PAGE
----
– It doesn’t disproportionately fail when dealing with protected classes (as facial recognition software is known to do);

– It doesn’t cause crazy negative externalities, such as destroying people’s trust in facts or sense of self-worth. Companies wielding algorithms that could have such long-term negative effects would be monitored by third parties who aren’t beholden to shareholders.

I’m no policy wonk, and I recognise that it’s not easy to grasp the magnitude and complexity of the mess we’re in. A few simple rules, though, could go a long way toward limiting the damage.

[“Source-gadgets.ndtv”]

Facebook, Google, Amazon’s Fixes for Kids’ Tech Seem Like Baby Steps

Facebook, Google, Amazon's Fixes for Kids' Tech Seem Like Baby Steps

Facebook is adding a Sleep Mode to its Messenger Kids service to let parents limit when their kids can use it. It’s the latest concession that tech companies are making as critics question whether they should be targeting kids at all. Among their chief concerns: The effects on kids are not yet known, and companies might not have children’s best interests at heart when tech for kids is such a lucrative market.
Rather than kill the services completely, as some critics want, Facebook, Amazon and Google are mostly tinkering at the edges. That leaves open the underlying questions of whether their products truly serve a need for the youngest set and if they are good for them.

Here’s a look at the changes announced this week:

Facebook Messenger Kids
In December, Facebook created a kids-friendly version of its Messenger app. It has no ads and gives parents plenty of controls over whom their children can chat with. The thinking was that while the regular apps are designed for people 13 or over, younger kids were on it anyway. Facebook saw Messenger Kids as a way to give the younger set a safer option.

The changes: Parents can now specify the times kids aren’t allowed on — either as a one-time restriction or something recurring, such as after 9 p.m. every school night. While the app is in Sleep Mode, kids will get a message when they open it telling them so, and they won’t be able to use it.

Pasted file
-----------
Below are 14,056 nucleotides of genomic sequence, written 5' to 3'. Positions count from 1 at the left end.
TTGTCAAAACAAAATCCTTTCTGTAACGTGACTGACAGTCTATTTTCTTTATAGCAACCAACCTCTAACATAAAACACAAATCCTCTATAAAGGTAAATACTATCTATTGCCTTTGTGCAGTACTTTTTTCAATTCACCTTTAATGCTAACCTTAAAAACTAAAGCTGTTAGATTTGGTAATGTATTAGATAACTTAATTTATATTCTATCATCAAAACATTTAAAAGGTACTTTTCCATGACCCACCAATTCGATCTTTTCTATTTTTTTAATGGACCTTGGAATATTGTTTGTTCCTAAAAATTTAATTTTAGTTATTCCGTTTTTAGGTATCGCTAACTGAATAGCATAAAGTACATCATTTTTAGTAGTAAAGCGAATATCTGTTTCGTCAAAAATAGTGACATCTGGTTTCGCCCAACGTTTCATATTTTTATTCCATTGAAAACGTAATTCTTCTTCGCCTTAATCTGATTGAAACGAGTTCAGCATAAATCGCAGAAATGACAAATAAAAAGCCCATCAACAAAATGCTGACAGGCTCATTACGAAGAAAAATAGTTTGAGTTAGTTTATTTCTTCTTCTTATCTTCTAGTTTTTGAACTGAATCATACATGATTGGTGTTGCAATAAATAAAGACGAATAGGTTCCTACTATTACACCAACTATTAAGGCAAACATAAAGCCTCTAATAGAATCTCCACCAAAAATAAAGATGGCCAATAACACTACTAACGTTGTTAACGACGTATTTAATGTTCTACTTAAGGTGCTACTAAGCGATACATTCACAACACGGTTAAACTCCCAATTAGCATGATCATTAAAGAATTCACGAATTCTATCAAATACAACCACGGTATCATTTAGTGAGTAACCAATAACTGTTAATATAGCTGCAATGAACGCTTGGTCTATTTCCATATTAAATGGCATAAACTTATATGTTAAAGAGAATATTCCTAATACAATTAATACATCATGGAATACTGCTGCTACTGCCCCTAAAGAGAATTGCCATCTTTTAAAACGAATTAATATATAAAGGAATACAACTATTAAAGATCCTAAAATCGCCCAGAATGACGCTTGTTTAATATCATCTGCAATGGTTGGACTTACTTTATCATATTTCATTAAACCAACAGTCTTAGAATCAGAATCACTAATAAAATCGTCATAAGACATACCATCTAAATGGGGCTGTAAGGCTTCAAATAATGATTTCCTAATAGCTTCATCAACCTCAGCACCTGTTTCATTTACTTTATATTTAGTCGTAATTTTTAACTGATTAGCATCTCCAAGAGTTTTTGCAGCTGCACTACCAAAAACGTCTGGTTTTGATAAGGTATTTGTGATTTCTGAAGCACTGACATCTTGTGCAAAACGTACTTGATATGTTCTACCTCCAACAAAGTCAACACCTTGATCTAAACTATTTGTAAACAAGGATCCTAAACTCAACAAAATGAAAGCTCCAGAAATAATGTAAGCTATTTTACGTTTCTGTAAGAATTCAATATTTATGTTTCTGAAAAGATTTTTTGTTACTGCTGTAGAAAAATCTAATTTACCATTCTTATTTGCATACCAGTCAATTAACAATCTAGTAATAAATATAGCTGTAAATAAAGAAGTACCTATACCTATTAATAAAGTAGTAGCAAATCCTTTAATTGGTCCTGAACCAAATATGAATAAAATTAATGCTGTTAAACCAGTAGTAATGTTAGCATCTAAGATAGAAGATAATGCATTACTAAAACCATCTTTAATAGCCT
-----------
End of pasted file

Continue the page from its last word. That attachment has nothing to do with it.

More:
The shortcomings: Critics say that Messenger Kids isn’t responding to a need, but rather creating one. “It appeals primarily to children who otherwise would not have their own social media accounts,” states a letter signed by 100 child development experts and advocates. Merely offering time controls falls short of killing the app completely.

YouTube Kids
Since 2015, the Google-owned service has had a child-oriented app, YouTube Kids, described as a “safer” experience for finding “Peppa Pig” episodes or user-generated videos of people unboxing toys.
Nonetheless, the company has been under fire for not vetting out computer-generated, sometimes-disturbing video, such as your favorite cartoon characters having painful dental surgery — or worse.
The nonprofit Campaign for a Commercial-Free Childhood has also asked the Federal Trade Commission to investigate whether YouTube’s data collection and advertising practices violate federal child privacy rules.

The changes: YouTube said this week that it is overhauling its kids app so parents can limit video to those vetted by humans, rather than computers. With this option, kids can watch only a selection of children’s programming such as “Sesame Street” and PBS Kids.

The shortcomings: The old automated system is on by default, meaning parents need to actively choose the human-only option. And YouTube is continuing to show ads on its kid-focused service.
It also doesn’t help that many kids (with or without their parents) use the main YouTube site for video, meaning they miss out on both human and automated controls for kids.

Amazon Alexa
Sure, it’s fun to ask Amazon’s Alexa voice assistant to fart — as many kids have discovered after parents buy an Alexa-enabled Echo speaker. But parents and childhood experts have been wondering what effects smart speakers may have on young kids, who may not quite understand whether Alexa is human and maybe learn from barking orders at her that barking orders is OK.

The changes: Alexa will soon thank kids for shouting out questions “nicely” if they say “please,” the online retail giant announced Wednesday . The new response is part of a kid-friendly update that’s coming next month, giving parents more control over the voice assistant. Adults can also set Alexa to go silent at bedtime or block music with explicit lyrics.

The shortcoming: This may be appeasing parents just enough to buy more Amazon products. After all, the company did not get to where it is today by missing out on new business opportunities. Amazon said it will now sell an $80 Echo Dot aimed at children, complete with colorful cases and a two-year warranty (regular Echo Dots are $50).

[“Source-gadgets.ndtv”]